The Hopewell Ceremonial Earthworks, which include five locations managed by the National Park Service and three managed by the Ohio History Connection, were built by Native Americans between 1,600 and 2,000 years ago. They are complex masterpieces of landscape architecture and are exceptional among ancient monuments worldwide in their enormous scale, geometric precision and astronomical alignments.
Collectively, these special and sacred places constitute Ohio’s first World Heritage Site. It is also the 25th site in the United States on the World Heritage List.
“Today’s inscription of Ohio’s Hopewell Ceremonial Earthworks as a UNESCO World Heritage Designation will ensure that the earthworks created by American Indian Tribes over 2,000 years ago will get international attention, drawing even more visitors to see these amazing places,” said Gov. Mike DeWine. “I encourage Ohioans and people from across the globe to visit these eight sites to experience the awe-inspiring earthworks that are such a special part of Ohio’s history.”
Megan Wood, executive director and CEO of the Ohio History Connection, said the sites are complex masterpieces of landscape architecture and are exceptional among ancient monuments worldwide in their enormous scale, geometric precision, and astronomical alignments.
“Upon hearing that eight mounds in Ohio built by our Native American ancestors some 2,000 years ago have now been officially designated World Heritage sites, my immediate reaction was pure excitement and exhilaration,” said Chief Glenna Wallace of the Eastern Shawnee Tribe of Oklahoma. “Tears came to my eyes, and exhilaration turned into reflection, knowing that the world will now see and recognize the commitment, spirituality, imaginative artistry and knowledge of complex architecture to produce magnificent earthworks. Our ancestors were true geniuses.”
World Heritage inscription brings recognition to places of exceptional interest and value. There are only about 1,000 World Heritage sites around the globe.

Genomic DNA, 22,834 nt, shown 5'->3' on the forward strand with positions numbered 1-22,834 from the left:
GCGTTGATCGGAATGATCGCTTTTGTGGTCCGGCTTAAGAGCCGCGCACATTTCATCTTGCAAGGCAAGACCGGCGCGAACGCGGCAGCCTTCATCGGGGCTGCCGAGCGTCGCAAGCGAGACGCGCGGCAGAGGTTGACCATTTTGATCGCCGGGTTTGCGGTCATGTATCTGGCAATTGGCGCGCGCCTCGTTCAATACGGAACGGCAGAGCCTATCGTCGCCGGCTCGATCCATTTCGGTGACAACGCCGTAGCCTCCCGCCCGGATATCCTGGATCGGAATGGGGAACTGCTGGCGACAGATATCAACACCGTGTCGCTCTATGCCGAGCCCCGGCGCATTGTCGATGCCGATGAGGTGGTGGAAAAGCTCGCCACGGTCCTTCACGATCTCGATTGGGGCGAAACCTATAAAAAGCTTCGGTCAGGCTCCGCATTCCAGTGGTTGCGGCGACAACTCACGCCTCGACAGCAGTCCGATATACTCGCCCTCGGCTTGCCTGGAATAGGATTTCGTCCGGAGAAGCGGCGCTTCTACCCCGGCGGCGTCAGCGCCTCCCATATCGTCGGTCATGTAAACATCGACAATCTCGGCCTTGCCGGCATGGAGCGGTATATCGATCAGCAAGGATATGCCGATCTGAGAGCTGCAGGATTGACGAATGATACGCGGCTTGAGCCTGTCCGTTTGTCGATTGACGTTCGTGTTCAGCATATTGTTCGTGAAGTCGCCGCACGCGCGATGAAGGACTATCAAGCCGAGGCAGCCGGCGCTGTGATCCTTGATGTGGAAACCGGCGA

The eight Hopewell Ceremonial Earthworks sites are in Licking, Ross and Warren counties.
The National Park Service’s Hopewell Culture National Historical Park in Chillicothe includes the Mound City Group, Hopewell Mound Group, Seip Earthworks, High Bank Works and Hopeton Earthworks.
The Ohio History Connection’s Great Circle Earthworks and Octagon Earthworks are in Heath and Newark, respectively, and Fort Ancient Earthworks & Nature Preserve is in Warren County near Oregonia.
Scott Hutchinson, director of marketing and communications for the Warren County Convention & Visitors Bureau, expects Fort Ancient will enjoy increased visitation in the wake of the World Heritage inscription.
“Fort Ancient has always been a popular stop both for locals and visitors alike here in Warren County, but it has also long deserved an even larger, more significant spotlight,” Hutchinson said. “It’s an incredible place with an amazing story to tell, and we’re thrilled that through this World Heritage inscription we’ll now get a chance to share that story with an even wider audience.”
The Hopewell Ceremonial Earthworks were nominated to the UNESCO World Heritage List in January 2022 by the U.S. Department of the Interior, but the process to get to that point has been over a decade in the making.
The National Park Service and the Ohio History Connection are planning multiple events in October that are free and open to the public to commemorate the Hopewell Ceremonial Earthworks being inscribed as Ohio’s first UNESCO World Heritage Site.
HOW TO GO
For more information about the Hopewell Ceremonial Earthworks and upcoming commemoration activities, go to hopewellearthworks.org.
For more information on Fort Ancient, visit OhioHistory.org or the WCCVB’s website, OhiosLargestPlayground.com.